Stress hormones reduce the efficacy of paclitaxel in triple negative breast cancer through induction of DNA damage

A. Reeder, M. Attar, L. Nazario, C. Bathula, A. Zhang, D. Hochbaum, E. Roy, K. L. Cooper, S. Oesterreich, N. E. Davidson, C. A. Neumann, M. S. Flint

Research output: Contribution to journalArticlepeer-review

Abstract

Background:The mechanisms by which stress hormones impact triple-negative breast cancer (TNBC) etiology and treatment are unclear. We have previously shown that stress hormones, cortisol, and catecholamines induce rapid DNA damage and impact DNA repair in NIH 3T3 fibroblasts. This study investigates whether stress hormones increase DNA damage in breast cancer cells and if this impacts drug efficacy.Methods:We first screened a panel of 39 breast cancer cell lines for expression of adrenergic and glucocorticoid receptors and examined if stress hormones induce DNA damage and alter cell cycle regulation in vitro. A TNBC xenograft model was used to assess the impact of restraint stress on tumour growth and chemosensitivity to paclitaxel.Results:We found that stress hormones induced DNA damage, phosphorylation of ATR, which was accompanied by an up-regulation of the G1 cell kinase inhibitor p21 and a cell cycle halt of TNBCs in the G1 phase. p21 knockdown abrogated G1 arrest by stress hormones. We also demonstrated that stress significantly decreased efficacy of paclitaxel.Conclusion:We describe a novel mechanism through which stress hormones can induce drug resistance to paclitaxel, which may have profound implications for treating drug resistance in patients with TNBC.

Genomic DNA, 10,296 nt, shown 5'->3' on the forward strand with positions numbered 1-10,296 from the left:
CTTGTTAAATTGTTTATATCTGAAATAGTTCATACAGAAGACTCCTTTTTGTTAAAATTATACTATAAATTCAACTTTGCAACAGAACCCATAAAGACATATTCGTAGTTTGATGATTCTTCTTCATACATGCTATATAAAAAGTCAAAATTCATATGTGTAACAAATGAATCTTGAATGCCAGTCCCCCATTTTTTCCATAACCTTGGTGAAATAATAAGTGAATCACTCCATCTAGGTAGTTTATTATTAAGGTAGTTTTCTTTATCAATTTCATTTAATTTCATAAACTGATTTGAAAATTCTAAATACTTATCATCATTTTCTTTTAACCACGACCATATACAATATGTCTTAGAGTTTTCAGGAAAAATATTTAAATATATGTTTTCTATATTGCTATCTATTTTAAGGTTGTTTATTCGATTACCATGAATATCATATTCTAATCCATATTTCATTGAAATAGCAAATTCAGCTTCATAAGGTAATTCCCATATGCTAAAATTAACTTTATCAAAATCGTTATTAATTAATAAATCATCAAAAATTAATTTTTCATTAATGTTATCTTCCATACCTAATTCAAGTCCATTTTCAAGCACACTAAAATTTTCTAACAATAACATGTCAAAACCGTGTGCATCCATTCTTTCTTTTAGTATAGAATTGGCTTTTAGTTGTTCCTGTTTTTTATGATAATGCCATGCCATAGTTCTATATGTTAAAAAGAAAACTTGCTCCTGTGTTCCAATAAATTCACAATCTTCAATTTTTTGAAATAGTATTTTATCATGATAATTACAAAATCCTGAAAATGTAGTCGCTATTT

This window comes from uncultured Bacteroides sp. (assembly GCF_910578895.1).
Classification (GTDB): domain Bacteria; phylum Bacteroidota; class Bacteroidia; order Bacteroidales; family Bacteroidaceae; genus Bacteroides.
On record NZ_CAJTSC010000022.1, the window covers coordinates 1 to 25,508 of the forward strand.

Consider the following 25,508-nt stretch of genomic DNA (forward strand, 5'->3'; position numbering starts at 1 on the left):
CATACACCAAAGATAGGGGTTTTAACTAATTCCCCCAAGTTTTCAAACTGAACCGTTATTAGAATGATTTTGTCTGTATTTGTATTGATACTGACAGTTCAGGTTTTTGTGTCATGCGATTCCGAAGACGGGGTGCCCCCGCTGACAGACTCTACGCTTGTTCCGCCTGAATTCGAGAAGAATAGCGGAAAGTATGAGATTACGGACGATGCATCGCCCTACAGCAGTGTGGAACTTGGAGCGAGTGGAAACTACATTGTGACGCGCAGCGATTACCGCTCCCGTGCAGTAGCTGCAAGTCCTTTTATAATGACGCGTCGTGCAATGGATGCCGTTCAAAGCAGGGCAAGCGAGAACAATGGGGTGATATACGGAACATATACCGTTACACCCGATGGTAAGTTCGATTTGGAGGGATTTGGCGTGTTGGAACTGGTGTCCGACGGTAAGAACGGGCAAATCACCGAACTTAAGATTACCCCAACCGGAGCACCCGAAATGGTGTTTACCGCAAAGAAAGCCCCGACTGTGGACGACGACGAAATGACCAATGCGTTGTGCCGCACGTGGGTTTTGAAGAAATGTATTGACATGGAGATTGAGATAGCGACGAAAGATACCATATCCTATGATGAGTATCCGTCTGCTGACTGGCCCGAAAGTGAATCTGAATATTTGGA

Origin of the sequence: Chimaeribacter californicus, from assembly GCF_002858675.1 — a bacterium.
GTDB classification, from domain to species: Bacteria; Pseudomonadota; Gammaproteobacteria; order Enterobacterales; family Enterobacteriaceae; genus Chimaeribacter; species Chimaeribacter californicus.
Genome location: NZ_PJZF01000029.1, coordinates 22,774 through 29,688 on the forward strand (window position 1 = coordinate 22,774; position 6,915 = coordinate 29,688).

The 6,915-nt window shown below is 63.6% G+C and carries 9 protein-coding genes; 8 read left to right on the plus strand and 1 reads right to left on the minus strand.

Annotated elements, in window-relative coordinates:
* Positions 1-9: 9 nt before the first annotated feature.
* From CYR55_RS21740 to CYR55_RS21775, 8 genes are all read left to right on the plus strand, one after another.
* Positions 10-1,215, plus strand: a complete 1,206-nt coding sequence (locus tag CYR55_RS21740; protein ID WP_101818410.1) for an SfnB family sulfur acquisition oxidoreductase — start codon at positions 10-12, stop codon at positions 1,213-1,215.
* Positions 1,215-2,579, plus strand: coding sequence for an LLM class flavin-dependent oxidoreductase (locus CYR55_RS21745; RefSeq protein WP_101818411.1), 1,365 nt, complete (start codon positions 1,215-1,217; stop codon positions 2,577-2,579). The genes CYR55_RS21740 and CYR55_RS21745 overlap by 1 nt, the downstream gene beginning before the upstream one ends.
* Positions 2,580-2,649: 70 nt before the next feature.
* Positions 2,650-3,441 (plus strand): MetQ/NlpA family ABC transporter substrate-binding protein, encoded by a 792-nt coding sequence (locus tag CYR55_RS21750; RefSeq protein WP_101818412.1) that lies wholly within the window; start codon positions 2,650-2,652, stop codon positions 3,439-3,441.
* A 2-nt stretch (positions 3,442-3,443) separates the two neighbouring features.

Original languageEnglish (US)
Pages (from-to)1461-1470
Number of pages10
JournalBritish journal of cancer
Volume112
Issue number9
DOIs
StatePublished - Apr 28 2015

Keywords

  • breast cancer
  • cortisol
  • epinephrine
  • paclitaxel
  • stress

ASJC Scopus subject areas

  • Oncology
  • Cancer Research

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